Advertisers and the publishers and technology companies driving today’s CTV revolution should make every effort to avoid such a wild display of action and reaction. Rather, now is the time to come together in a reasoned fashion to build the infrastructure and processes needed to sustain balance, trust, and transparency in CTV for the future.

The path to that future is paved with the tools marketers need to support a buying methodology that is smart, responsible, and secure — and keeps them out of trouble while reaching their target audience. Such tools are nuanced and specific, and marketers will be better able to harness them if they aren’t tempted into sweeping reactions to perceived threats. Technology will play a critical role to restore trust, but trust will also help to foster the right use of the technology.

Setting Trust as CTV’s Foundation

Ensuring an appropriate industry response and establishing a dialogue regarding fraud in CTV is vital for publishers, tech companies, and advertisers. After all, CTV’s share of media consumption is only going to grow.

In 2020, CTV hit an inflection point, as TV transitioned from a lean-back to an on-demand medium. While advertisers need to follow the shifts in audience behavior to stay relevant, the real challenge might be inventory. That’s because the user experience and monetization model of CTV doesn’t lend itself to quite as much advertising as linear TV, meaning CTV inventory will continue to command a premium.

At the same time, the competition for CTV inventory will exceed the linear TV market, given the strong targeting and measurement capabilities that are built into the channel. Within CTV, brands can pursue customer acquisition with the precision and accountability of a digital buy.

But what about the accountability of the ad serving itself? Therein lies the next immediate challenge for the CTV industry. In response to the panic generated by recent news, many in the industry have been quick to point out that reports of this type of CTV fraud are often blown out of proportion and that the problem represents only a tiny fraction of CTV inventory — and lower-tier inventory, at that. This might be true, but it is more likely a reflection of how unevenly distributed the risk of fraud is in CTV.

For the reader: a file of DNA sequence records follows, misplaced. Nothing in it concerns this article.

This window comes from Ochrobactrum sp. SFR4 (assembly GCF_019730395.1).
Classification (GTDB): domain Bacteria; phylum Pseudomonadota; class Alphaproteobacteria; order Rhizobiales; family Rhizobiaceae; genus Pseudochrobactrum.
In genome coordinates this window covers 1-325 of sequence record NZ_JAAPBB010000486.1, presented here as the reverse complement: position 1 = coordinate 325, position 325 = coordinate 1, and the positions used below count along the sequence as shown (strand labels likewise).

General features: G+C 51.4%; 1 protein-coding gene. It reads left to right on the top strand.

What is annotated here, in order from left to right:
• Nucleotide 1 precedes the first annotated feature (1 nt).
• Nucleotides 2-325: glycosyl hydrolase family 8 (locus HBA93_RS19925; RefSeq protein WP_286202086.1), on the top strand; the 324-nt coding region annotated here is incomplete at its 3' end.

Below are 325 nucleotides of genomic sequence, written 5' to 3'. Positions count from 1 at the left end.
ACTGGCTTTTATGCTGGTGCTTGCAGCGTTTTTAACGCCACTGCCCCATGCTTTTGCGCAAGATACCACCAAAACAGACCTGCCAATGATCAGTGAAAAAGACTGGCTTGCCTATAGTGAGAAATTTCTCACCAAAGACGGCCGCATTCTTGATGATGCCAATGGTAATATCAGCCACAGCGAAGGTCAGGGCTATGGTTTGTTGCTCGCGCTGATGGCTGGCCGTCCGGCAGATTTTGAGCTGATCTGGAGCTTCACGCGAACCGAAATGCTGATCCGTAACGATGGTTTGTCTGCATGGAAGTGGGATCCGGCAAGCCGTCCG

Inventory selection is a factor, but so, too, are the buying tools and methodologies. Discrepancies in SSAI implementation play a big role. None of these factors mean marketers should be content to shuffle this sort of fraud under the rug and accept it as a cost of doing business.

As the CTV landscape evolves, it’s unclear what mechanisms will be tapped most commonly to facilitate cross-platform purchasing. But without a doubt, advertisers will expect — and demand — that CTV’s premium inventory remains accessible and protected as a tentpole element within their media mix.

Until strong standards are in place and widely adopted, much of that responsibility will fall to third-party solutions that authenticate the impression at the source and again at delivery, providing the confidence from an independent source both pre-bid and post-bid. It’s the independent sources that will provide protection, and serve as a bridge toward a future where such protections are built into the media infrastructure itself.

Ultimately, collaboration between independent actors and stakeholders on the buy side and sell side will lay the long-term foundation for a sustainable CTV advertising landscape. It’s a foundation built on openness, accountability, and transparency. Now is the time for a real collaborative effort to take a stand and establish standards that foster trust on all sides.

About Author: Asaf Greiner is the general manager of verification at Flashtalking, a partner in the ANA Thought Leadership Program.